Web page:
Meanwhile, in the real world, Clinton was about to get impeached and Kosovo was tearing itself apart.

We have similar ruptures in adulthood, as well. I’ve followed a few expatriates on various social media platforms, and whenever they talk about a memory from when they still lived in their country of birth it feels like prehistory. And those are the sorts of memories that Carolina Skeletons captures so well. Not when life was necessarily better or uncomplicated, but when it was different, and the strange, complex sense of nostalgia that comes from reminiscing about times that were different.

I should probably talk about the EP a bit more, then. Carolina Skeletons has four tracks, each of which communicates that feeling spectacularly, but the highlight here comes at the very end. This is, of course, Carolina Reprise, which strips back the title track into something almost as minimal as what we covered last week. This is a lonely echoing piano piece of the sort that intimately conveys the inherent tragedy (despite everything) of not being able to return to the Before Times, and indeed the knowledge that this memory, like all memories, will fade and distort as the years wear on and we’re cruelly plunged deeper into the future. It’s the best thing on the EP, and probably, based on my half-informed guesswork as I write this, the best thing No-Man would release during the Returning Jesus era.

I don’t remember caring much for Returning Jesus itself when I listened to it all the way through the last time. I probably won’t give it another listen until I actually get to it for this blog. But hopefully this little preview will have helped alleviate whatever misgivings I had about it. Only one way to find out.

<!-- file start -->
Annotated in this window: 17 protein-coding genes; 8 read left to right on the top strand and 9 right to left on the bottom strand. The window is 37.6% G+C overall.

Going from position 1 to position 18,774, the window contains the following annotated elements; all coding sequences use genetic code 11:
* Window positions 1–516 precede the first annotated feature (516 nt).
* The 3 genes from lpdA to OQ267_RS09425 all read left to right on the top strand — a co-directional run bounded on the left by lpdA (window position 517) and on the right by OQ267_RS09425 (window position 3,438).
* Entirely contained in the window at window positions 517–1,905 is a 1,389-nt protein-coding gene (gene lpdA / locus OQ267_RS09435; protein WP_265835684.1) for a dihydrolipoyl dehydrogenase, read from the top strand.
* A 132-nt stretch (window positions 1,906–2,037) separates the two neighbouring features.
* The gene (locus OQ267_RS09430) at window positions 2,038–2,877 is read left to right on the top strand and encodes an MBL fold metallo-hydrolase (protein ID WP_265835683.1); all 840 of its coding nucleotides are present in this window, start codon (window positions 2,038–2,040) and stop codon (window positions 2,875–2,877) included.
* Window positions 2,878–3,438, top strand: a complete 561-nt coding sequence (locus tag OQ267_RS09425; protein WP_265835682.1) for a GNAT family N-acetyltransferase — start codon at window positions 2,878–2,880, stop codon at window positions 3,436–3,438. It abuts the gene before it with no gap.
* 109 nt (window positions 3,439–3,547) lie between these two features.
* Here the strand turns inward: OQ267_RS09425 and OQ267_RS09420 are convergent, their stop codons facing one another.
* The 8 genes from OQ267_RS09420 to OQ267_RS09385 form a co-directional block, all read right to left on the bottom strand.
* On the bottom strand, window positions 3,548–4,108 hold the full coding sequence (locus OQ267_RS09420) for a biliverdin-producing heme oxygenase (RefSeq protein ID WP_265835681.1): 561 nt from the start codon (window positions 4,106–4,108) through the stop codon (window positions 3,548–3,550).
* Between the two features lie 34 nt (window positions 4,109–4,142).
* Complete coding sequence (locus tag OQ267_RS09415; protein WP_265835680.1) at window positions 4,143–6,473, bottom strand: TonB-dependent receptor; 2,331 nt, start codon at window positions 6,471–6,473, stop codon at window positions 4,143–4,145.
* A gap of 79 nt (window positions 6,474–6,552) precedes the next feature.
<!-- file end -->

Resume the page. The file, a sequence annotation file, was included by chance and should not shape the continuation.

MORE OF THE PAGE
No-Man – Heaven Taste

September 1995
Remastered 1998 and 2002

*sharp, frustrated inhale*

This is a compilation of five songs they did in the early 90s. Of those five, I could only find four. So while we’re here let’s talk about some of the other partially lost goodies of 1995, shall we?

That year, Wilson contributed keyboards to two songs off Coltsfoot’s A Winter Harvest and produced Psychomuzak’s The Extasie. We’ll start with Coltsfoot. I have no idea what Action at a Distance sounded like apart from that one song, so I’m not sure if this is really true, but from my very limited frame of reference, A Winter Harvest—or, more accurately, the five songs from that album hosted on the band’s official YouTube page—sounds like they found what their schtick was going to be: “medieval English fairyland.” Specifically, and here we go again, medieval English fairyland as rendered in a nineties video game. Seriously, these synths are MIDI tier sometimes. I don’t know how embarrassed the band is about that now, but they shouldn’t be. To someone who has fond memories of mid-90s video games its sets off the nostalgia buttons hardcore. It’s geeky and cheesy in that way Zeppelin was when they referenced Lord of the Rings before it was cool, and I love it to pieces.